US Airways Express Stops Island Flights After Oct. 15; Carrier Cites Increased Costs
By JOSHUA SABATINI
US Airways Express, in its fifth year of servicing the Island, announced Monday that Oct. 15 will be its last day operating out of the Vineyard airport.
Colgan Airlines, located in Virginia, signed on as co-carrier for US Airways last December. Vice president of marketing for Colgan, Mary Finnigan, said the decision came in response to the decreases in airline traffic and the need to cut back flights. "We have to focus on where the passengers will be the greatest in numbers, and we are downsizing," she explained. Mrs. Finnigan said she hopes the service will return to the Vineyard next spring, but nothing is certain.
Vineyard airport station manager Bill Weibrecht said the airline's decision "is all part of the fallout of the system restructuring and the reductions that are happening because of increased costs and lack of passengers. Ultimately, this is a matter of increased cost and decreased revenues for all operators."
The gap in service will be noticeable. Seasonally, from June to October, US Airways connected the Vineyard with several markets: Boston, Washington, D.C., Philadelphia, La Guardia, White Plains and Pittsburgh.
Last year, for the first time, the Vineyard airport did not retain any year-round New York service of any kind. "This year we had convinced US Airways to keep at least one flight a day to New York all season long, and that was good for the Island, good for us and good for the businesses that depend on that market," said Mr. Weibrecht. "The advanced bookings were positive, according to US Air, as recently as Sept. 12. So it wasn't that the market wasn't going to support that service."
After Oct. 15, the only passenger service to and from the Vineyard airport will be Cape Air. Cape Air flies direct routes from Boston, Providence and New Bedford to the Island. Any New York service will have to be by way of a connecting flight from Boston or Providence. Connecting flights to Washington are not available because that airport is shut down. Also, shuttle service between Boston and New York has drastically decreased.
Cape Air is continuing its regular service. Passengers flying off-Island have the difficult task of synchronizing their flights out of the cities, especially with the decrease in flights and the time delays due to heightened security.
Mr. Weibrecht advised people to think about how they travel as far as what they bring with them. "Part of the difficulty with getting through the screening process at any airport is the amount of stuff that people try to carry on with them. That is increasing the volume of what has to be checked and rechecked. Travel light. Carry just what you need in order to speed the process. And be conscious of the items you are carrying. Essentially, anything that has the potential to be used as a weapon is not going to be allowed."
The Vineyard airport reopened on Sept. 13.
"Things are slowly returning to normal, at least at the airports we are serving, Boston, New York and the regional ones. Ridership on the past Sunday at our airport took a noticeable increase, which was encouraging. People's attitudes are supportive of the increased security measures," said Mr. Weibrecht.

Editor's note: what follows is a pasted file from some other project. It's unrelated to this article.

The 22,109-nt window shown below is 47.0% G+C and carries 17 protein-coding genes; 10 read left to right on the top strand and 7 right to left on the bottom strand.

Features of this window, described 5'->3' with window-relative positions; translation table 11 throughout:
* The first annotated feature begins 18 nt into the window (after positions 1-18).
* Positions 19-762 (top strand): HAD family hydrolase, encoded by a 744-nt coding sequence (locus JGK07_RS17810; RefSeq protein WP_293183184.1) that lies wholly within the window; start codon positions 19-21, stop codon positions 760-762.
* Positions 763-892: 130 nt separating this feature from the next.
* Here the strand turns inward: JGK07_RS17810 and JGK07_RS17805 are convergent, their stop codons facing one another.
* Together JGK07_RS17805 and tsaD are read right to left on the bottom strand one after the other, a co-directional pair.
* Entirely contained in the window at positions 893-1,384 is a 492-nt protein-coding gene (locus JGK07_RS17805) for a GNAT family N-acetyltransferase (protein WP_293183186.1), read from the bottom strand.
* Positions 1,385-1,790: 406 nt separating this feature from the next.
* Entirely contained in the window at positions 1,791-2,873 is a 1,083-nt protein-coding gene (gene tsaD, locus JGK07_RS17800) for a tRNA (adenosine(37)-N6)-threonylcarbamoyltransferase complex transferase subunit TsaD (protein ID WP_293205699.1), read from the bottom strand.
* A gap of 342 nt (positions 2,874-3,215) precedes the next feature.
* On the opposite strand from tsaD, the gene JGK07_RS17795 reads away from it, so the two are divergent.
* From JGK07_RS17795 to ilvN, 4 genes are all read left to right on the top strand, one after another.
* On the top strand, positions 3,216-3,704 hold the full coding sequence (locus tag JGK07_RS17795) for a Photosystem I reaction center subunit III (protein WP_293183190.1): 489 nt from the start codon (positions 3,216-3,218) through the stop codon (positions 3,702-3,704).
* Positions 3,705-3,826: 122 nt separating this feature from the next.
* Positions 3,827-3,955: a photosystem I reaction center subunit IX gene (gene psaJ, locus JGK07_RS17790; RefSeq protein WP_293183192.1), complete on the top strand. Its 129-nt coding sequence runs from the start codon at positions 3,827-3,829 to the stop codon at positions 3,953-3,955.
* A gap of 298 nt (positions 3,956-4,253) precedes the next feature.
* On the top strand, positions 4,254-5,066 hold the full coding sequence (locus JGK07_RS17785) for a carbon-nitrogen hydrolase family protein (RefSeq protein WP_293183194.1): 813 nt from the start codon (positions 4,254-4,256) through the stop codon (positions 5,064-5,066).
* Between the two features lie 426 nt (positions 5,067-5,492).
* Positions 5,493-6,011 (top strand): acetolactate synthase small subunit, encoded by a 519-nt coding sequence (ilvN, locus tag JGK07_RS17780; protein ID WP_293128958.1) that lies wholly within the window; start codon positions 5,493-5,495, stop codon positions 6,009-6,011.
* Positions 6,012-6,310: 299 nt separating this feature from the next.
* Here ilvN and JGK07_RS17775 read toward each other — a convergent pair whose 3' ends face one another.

The increase in security does mean a longer wait before flights. "People have to understand it is not going to be the same as it ever was," said Mr. Weibrecht.
Mr. Weibrecht said he is trying to seek other carriers to fill the vacancy, but it is difficult since every airline is going through the same hard times.
So when Oct. 15 does roll around, passengers will be faced with delays. Mr. Weibrecht said, "Passengers traveling on from Boston or Providence are going to have to leave themselves more time to make the connections."
In addition, the old manner of arriving at the Vineyard airport five minutes prior to flight takeoff has become a thing of the past. Passengers are advised to arrive at the airport at least 45 minutes before their scheduled departure time.
There are other visible changes at the airport. A heightened security presence remains on the premises. There is no passenger pickup parking along the terminal's front drive. The two closest parking lots are closed indefinitely. Although there is plenty of short and long-term parking available, the walk to the airport entrance is much longer. The changes were implemented based on FAA recommendations. Mr. Weibrecht said a concern for parking is the unpaved spots now in use, especially with the approach of winter. Some paving may have to be done.
"For us, no more will it be check-in, go through screening, get on board the airplane," said Mr. Weibrecht. "There will be a whole time in the middle of that to allow us to handle the volume of people who need to be security screened." New security methods will bring structural changes within the building such as a waiting area inside, not outside as it stands today. The security equipment will be upgraded as well as the surrounding outside fences. These changes are planned to be completed within 60 to 90 days.
Mr. Weibrecht said business at the airport during the months of July and August was higher than past years. "We have had a good season up to this point," said Mr. Weibrecht. Fuel sales, passenger traffic and the total number of airplanes were all up. The increased business has more than offset the airport's September decline, he said.